Nathan Dundas, president of the Antigua and Barbuda Cruise Tourism Association.
THE government of Antigua and Barbuda has sought to dispel “misleading and scare-mongering” reports that suggested a link between the cancellation of Carnival Cruise Lines’ service to its country, and its recent engagement of Global Port Holdings.
The Eastern Caribbean country last month entered into a multi–million-dollar agreement with the London-based GPH for the development of its capital’s cruise port in the capital.
GPH also recently beat out CCL’s bid for management of Nassau’s cruise port, and a report on comments by president of the Antigua and Barbuda Cruise Tourism Association (ABCTA) Nathan Dundas sparked local concerns The Bahamas would also face similar cancellations. Yesterday, the country’s Ministry of Tourism released a statement which accused Mr Dundas of acting on special interest.
“The deceptive statement has been quoted by sections of the traditional and social media and distributed widely on WhatsApp,” Antigua’s Ministry of Tourism statement read.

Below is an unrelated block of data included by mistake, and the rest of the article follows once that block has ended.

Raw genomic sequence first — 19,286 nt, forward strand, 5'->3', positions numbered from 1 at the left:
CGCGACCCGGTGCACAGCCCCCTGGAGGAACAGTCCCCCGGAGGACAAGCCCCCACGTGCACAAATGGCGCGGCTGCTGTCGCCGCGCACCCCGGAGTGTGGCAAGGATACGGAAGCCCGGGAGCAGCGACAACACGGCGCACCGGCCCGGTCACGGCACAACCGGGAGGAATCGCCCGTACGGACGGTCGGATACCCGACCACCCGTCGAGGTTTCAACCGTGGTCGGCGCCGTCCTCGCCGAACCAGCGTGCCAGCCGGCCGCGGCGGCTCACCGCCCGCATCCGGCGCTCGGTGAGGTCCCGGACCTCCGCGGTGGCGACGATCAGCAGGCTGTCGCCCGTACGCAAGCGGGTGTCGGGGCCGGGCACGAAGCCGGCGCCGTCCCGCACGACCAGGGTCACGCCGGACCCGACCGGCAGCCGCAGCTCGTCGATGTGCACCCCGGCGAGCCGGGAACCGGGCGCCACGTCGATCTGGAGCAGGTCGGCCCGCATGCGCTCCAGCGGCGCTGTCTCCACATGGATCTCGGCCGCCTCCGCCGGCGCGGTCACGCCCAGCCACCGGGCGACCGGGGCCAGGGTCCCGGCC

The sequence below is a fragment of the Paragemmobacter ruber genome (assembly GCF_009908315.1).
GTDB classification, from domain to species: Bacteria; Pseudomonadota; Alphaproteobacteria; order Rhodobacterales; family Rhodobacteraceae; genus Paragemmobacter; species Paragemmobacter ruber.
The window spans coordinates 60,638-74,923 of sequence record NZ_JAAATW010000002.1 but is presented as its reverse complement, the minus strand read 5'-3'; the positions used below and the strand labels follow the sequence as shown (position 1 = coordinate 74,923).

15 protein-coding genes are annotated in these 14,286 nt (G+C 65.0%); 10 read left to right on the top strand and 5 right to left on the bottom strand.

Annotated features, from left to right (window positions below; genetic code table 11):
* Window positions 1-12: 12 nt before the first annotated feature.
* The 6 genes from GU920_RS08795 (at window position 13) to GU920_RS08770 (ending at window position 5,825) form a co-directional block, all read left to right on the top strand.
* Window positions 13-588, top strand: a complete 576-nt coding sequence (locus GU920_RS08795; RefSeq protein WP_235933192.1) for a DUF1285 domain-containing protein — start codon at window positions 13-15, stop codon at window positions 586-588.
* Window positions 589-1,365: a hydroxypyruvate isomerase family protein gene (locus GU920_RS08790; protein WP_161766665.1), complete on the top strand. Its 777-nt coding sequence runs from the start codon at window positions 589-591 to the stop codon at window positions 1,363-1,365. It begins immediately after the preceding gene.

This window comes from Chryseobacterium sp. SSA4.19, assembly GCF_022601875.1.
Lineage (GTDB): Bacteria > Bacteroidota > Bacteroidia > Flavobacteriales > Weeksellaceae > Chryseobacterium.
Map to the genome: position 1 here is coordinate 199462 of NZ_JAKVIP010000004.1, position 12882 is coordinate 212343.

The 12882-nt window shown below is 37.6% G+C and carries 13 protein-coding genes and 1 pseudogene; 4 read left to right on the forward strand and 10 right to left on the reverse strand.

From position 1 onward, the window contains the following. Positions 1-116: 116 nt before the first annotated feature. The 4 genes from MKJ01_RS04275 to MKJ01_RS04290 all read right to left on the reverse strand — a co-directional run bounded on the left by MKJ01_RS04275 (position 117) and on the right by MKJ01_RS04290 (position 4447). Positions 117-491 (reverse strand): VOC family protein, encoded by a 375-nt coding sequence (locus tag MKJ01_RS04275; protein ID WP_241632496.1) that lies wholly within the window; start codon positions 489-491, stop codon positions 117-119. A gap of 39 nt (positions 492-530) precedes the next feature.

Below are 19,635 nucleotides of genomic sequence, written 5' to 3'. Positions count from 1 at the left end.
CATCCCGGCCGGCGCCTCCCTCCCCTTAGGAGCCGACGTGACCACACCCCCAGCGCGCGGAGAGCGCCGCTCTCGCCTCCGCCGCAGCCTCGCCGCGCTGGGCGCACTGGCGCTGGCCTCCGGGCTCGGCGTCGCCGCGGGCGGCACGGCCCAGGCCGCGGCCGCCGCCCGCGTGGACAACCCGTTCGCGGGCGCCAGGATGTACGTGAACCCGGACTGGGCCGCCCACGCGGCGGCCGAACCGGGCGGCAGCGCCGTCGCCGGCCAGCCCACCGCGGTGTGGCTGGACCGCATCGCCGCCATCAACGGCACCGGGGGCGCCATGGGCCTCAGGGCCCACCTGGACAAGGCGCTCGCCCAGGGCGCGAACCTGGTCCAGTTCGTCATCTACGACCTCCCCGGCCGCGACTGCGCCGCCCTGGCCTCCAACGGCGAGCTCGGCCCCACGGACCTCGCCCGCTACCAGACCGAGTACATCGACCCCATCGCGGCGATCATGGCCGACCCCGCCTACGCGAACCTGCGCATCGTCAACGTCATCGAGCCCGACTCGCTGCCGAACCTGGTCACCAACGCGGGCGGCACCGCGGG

“In his statement, Mr Dundas says that Carnival Cruise lines has cancelled its four upcoming calls for the winter 2019-20 season and that more cancellations are to follow. However, what he does not reveal is that normally Carnival Cruise Lines make only three or four calls to Antigua and Barbuda annually.
“The one exception to this pattern was the 2017-18 winter season when hurricanes decimated other destinations, causing Carnival to take advantage of Antigua’s fully functioning port.”
The statement added the total number of passengers that could be affected by the cancellations stood at approximately 12,200, and not 250,000 as previously reported.
“This is a relatively small number of the total cruise passengers that visit our country annually,” Antigua’s statement continued, adding Mr Dundas did not contact officials prior to his statement and caused unnecessary fear among cruise stakeholders and the general public.
“While we regret any loss of business, however, small in percentage terms, we do not anticipate any significant adverse impact on the stakeholders in our economy.”